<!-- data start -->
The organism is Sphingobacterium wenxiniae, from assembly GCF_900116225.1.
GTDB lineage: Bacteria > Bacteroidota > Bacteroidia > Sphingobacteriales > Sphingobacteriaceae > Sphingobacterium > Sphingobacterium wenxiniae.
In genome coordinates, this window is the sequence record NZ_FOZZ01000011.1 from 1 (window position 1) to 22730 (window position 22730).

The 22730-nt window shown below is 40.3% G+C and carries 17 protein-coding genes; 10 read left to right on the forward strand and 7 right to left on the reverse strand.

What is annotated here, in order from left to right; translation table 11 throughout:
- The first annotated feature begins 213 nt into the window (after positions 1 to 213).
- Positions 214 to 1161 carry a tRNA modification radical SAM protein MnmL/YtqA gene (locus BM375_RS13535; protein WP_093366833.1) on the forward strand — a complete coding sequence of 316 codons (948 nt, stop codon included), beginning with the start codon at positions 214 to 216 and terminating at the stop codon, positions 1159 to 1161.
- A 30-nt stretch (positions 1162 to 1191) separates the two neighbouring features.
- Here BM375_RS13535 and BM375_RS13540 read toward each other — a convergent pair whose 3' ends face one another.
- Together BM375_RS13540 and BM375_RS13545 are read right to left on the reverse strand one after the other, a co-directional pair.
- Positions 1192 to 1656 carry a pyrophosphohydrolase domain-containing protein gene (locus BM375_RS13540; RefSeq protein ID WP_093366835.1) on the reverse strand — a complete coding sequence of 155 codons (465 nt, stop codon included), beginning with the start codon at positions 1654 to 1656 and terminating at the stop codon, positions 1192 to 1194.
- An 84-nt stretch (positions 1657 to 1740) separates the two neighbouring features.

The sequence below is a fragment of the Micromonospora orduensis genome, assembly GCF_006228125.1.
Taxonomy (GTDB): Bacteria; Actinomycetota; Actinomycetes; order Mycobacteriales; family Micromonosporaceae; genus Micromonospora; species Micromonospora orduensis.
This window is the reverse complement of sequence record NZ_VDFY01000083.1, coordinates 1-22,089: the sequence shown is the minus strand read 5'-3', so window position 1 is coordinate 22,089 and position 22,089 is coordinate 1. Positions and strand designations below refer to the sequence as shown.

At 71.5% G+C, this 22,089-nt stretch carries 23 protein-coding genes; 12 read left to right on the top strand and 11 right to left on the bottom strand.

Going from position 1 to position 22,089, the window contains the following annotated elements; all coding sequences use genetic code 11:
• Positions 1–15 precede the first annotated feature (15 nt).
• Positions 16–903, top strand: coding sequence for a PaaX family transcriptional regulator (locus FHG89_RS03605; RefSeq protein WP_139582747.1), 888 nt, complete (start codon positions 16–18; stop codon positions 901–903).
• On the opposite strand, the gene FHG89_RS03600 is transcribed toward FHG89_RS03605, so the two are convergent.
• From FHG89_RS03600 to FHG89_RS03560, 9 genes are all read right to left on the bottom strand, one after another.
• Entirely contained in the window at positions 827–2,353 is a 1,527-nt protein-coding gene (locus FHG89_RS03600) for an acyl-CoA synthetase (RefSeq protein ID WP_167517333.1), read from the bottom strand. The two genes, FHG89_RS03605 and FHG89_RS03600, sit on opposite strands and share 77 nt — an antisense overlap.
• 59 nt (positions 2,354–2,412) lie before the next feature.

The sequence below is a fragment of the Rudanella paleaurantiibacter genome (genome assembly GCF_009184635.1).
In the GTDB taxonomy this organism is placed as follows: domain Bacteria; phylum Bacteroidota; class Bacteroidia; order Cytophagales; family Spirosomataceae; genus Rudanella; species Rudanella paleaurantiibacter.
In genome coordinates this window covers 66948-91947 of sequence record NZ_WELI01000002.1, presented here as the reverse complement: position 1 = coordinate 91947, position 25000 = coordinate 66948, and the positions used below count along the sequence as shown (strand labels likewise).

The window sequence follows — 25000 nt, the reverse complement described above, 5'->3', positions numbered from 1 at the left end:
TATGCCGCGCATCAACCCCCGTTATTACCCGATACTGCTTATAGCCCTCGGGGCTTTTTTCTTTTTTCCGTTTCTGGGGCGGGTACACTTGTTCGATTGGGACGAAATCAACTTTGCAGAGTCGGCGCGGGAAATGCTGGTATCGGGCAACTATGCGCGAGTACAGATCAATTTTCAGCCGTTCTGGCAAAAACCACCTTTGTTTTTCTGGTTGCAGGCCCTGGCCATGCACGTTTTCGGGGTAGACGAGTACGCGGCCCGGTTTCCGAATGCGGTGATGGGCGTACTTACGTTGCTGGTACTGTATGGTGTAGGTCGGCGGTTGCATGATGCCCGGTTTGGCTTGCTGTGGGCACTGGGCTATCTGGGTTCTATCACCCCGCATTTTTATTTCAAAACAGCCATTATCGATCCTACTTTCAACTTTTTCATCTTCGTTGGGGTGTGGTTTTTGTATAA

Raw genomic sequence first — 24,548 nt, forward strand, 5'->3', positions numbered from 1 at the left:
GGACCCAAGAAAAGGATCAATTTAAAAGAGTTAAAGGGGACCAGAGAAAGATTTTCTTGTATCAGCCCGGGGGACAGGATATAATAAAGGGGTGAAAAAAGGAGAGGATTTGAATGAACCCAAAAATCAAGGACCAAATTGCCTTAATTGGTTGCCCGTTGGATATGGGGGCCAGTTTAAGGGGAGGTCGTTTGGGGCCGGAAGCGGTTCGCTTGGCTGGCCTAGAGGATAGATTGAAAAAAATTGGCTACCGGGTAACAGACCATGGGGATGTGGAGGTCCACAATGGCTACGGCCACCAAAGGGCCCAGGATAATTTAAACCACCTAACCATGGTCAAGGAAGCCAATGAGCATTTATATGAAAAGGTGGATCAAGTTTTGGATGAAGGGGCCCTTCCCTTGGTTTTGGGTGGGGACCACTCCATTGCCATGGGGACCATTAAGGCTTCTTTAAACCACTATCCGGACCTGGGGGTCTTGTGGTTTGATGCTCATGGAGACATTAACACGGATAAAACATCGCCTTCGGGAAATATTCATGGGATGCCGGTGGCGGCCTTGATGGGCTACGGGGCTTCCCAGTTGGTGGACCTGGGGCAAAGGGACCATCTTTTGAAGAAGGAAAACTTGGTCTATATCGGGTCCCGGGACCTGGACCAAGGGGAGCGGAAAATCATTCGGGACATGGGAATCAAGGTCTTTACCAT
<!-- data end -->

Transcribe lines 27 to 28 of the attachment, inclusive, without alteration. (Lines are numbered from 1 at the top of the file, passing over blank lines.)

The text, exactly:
The window sequence follows — 25000 nt, the reverse complement described above, 5'->3', positions numbered from 1 at the left end:
TATGCCGCGCATCAACCCCCGTTATTACCCGATACTGCTTATAGCCCTCGGGGCTTTTTTCTTTTTTCCGTTTCTGGGGCGGGTACACTTGTTCGATTGGGACGAAATCAACTTTGCAGAGTCGGCGCGGGAAATGCTGGTATCGGGCAACTATGCGCGAGTACAGATCAATTTTCAGCCGTTCTGGCAAAAACCACCTTTGTTTTTCTGGTTGCAGGCCCTGGCCATGCACGTTTTCGGGGTAGACGAGTACGCGGCCCGGTTTCCGAATGCGGTGATGGGCGTACTTACGTTGCTGGTACTGTATGGTGTAGGTCGGCGGTTGCATGATGCCCGGTTTGGCTTGCTGTGGGCACTGGGCTATCTGGGTTCTATCACCCCGCATTTTTATTTCAAAACAGCCATTATCGATCCTACTTTCAACTTTTTCATCTTCGTTGGGGTGTGGTTTTTGTATAA